How you can identify epidote


Epidote is a mineral with a distinct green color, ranging from olive green to dark green. It can also appear yellowish-green or grayish-green in a certain light and sometimes have brown or black hints.

Epidote is unique in its color because it often contains inclusions of other minerals, making the overall hue appear more varied and distinctive.


Epidote is a relatively hard mineral, with a Mohs hardness of 6.5 to 7. It’s slightly softer than quartz, but harder than talc and gypsum.

It can be scratched with a knife or steel file, and its hardness makes it suitable for use as a gemstone in jewelry and ornamental carvings.


Epidote typically has a translucent to opaque clarity, meaning it allows some light to pass through but not enough to see clearly through the mineral.

Refractive index

Epidote has a refractive index of 1.6 to 2.0, depending on the light’s wavelength. It’s an isotropic mineral, meaning its refractive index is the same in all directions.

This makes it useful for optical components that don’t need to be polarization-sensitive, such as prisms and lenses.

It also has low dispersion, which means it can focus different wavelengths of light in the same place without significant chromatic aberration.

Specific gravity

Epidote has a specific gravity of 3.2 to 3.4, which is relatively high compared to most other minerals. It’s significantly denser than quartz, with an approximate value of 2.6 to 2.7.

This makes epidote particularly useful in mineral identification, as its heavier weight can easily distinguish it compared to other silicate minerals in the same sample.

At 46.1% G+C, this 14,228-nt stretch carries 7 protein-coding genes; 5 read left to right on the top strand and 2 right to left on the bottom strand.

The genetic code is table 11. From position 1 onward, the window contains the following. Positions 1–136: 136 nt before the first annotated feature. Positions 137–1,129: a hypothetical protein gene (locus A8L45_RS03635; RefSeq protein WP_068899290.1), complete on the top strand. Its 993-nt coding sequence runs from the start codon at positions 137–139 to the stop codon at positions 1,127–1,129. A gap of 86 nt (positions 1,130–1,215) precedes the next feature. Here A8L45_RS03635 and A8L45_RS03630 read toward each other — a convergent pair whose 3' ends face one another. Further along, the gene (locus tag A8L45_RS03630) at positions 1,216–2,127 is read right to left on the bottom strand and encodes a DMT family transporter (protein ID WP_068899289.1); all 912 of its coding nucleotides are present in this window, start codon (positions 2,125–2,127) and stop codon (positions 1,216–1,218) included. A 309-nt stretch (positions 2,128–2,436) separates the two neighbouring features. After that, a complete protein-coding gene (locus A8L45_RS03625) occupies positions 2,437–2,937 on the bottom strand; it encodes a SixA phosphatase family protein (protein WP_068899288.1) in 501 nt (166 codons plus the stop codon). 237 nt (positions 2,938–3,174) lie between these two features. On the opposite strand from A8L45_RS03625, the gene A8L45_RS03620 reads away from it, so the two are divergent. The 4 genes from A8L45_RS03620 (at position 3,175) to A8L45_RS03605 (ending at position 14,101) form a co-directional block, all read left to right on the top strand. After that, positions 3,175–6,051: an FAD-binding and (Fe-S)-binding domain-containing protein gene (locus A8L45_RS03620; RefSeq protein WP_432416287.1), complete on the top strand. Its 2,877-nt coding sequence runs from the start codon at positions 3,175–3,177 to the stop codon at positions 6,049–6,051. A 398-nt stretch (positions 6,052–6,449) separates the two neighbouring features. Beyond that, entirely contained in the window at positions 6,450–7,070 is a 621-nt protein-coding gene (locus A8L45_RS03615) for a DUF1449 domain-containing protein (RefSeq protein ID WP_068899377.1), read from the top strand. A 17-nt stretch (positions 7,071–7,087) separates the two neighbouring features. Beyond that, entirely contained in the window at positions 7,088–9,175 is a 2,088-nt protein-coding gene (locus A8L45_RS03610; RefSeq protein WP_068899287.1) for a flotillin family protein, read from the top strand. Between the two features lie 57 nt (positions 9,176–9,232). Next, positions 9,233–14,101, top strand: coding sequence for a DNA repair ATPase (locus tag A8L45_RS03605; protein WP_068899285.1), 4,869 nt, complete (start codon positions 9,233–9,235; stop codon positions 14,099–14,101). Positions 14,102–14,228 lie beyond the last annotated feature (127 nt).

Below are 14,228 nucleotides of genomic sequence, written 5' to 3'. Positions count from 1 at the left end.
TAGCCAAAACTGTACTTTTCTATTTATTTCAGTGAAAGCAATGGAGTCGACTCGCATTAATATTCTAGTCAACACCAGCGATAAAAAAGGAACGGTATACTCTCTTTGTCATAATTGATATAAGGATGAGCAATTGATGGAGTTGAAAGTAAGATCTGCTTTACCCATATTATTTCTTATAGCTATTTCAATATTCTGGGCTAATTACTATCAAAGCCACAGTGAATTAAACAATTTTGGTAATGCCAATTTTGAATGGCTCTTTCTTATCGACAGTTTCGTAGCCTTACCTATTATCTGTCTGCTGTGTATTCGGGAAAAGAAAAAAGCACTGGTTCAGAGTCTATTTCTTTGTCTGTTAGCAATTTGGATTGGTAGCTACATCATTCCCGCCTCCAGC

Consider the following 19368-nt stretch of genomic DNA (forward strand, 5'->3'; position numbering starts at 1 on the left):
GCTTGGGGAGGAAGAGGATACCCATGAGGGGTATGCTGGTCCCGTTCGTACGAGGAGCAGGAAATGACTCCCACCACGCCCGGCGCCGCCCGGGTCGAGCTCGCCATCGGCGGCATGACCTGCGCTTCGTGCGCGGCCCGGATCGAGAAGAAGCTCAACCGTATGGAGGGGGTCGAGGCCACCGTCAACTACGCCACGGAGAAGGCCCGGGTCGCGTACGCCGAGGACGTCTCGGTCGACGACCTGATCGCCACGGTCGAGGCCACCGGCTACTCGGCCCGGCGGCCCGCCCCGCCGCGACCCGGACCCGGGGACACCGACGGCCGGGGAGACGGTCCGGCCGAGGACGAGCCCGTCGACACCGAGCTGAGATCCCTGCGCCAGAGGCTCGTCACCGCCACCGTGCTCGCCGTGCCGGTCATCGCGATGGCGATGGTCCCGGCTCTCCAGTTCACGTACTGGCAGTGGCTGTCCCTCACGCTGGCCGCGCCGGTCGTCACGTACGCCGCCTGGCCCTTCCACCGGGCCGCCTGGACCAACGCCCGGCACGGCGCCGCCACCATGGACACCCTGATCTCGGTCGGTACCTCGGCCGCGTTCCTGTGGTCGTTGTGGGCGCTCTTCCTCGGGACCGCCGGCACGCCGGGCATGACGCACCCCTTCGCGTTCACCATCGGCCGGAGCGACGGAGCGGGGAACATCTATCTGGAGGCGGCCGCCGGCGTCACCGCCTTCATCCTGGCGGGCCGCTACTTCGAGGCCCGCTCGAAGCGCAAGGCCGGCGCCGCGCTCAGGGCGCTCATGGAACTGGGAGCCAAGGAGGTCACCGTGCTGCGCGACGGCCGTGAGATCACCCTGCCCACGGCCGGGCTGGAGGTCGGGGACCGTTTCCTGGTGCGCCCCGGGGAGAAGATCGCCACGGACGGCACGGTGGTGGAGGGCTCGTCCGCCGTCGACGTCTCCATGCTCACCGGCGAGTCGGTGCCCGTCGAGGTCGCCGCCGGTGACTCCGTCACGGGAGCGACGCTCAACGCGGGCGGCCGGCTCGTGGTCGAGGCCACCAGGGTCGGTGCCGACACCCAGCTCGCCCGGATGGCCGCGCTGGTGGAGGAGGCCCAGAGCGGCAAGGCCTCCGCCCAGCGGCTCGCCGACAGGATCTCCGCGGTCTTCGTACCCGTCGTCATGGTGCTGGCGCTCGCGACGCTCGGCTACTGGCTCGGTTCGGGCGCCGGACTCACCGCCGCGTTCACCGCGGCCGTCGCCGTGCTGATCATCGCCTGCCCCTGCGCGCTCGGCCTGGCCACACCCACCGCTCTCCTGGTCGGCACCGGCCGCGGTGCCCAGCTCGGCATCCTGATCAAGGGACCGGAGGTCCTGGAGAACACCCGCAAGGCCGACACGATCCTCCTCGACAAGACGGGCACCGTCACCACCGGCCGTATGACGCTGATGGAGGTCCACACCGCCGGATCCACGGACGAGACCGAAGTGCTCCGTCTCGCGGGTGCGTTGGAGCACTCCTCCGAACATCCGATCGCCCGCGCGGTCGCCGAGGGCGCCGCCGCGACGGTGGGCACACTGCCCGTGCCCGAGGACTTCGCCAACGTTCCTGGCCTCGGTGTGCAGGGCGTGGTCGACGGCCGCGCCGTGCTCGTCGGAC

Malachite – Cu2(CO3)(OH)2

dark green botryoidal malachite crystals
Malachite provided by RocksNFound

Malachite is a green mineral that’s famous for its bright, vibrant color and unique banded patterns. People often use it in jewelry, like necklaces and bracelets, where its striking appearance really stands out.

It’s also popular for decorative objects and carvings, including bowls, vases, and sculptures, because it can be polished to a beautiful shine.

Malachite’s bold green color has been used historically as a pigment in paints, adding a splash of color to art and decor.

Even though it’s soft compared to other minerals, it’s still a favorite for its beauty and the way it can be shaped into so many different forms. Its distinctive look makes malachite a beloved gem for both personal use and artistic inspiration.

Fun Fact
Despite malachite was frequently utilized in sculpting and art, the raw mineral is hazardous. More specifically, its harmful effect comes from copper. 

Where malachite is found

Malachite can be found in many countries, including the United States, Canada, Russia, Africa, Australia, and South America. It’s often found in copper-rich areas near mines and natural deposits.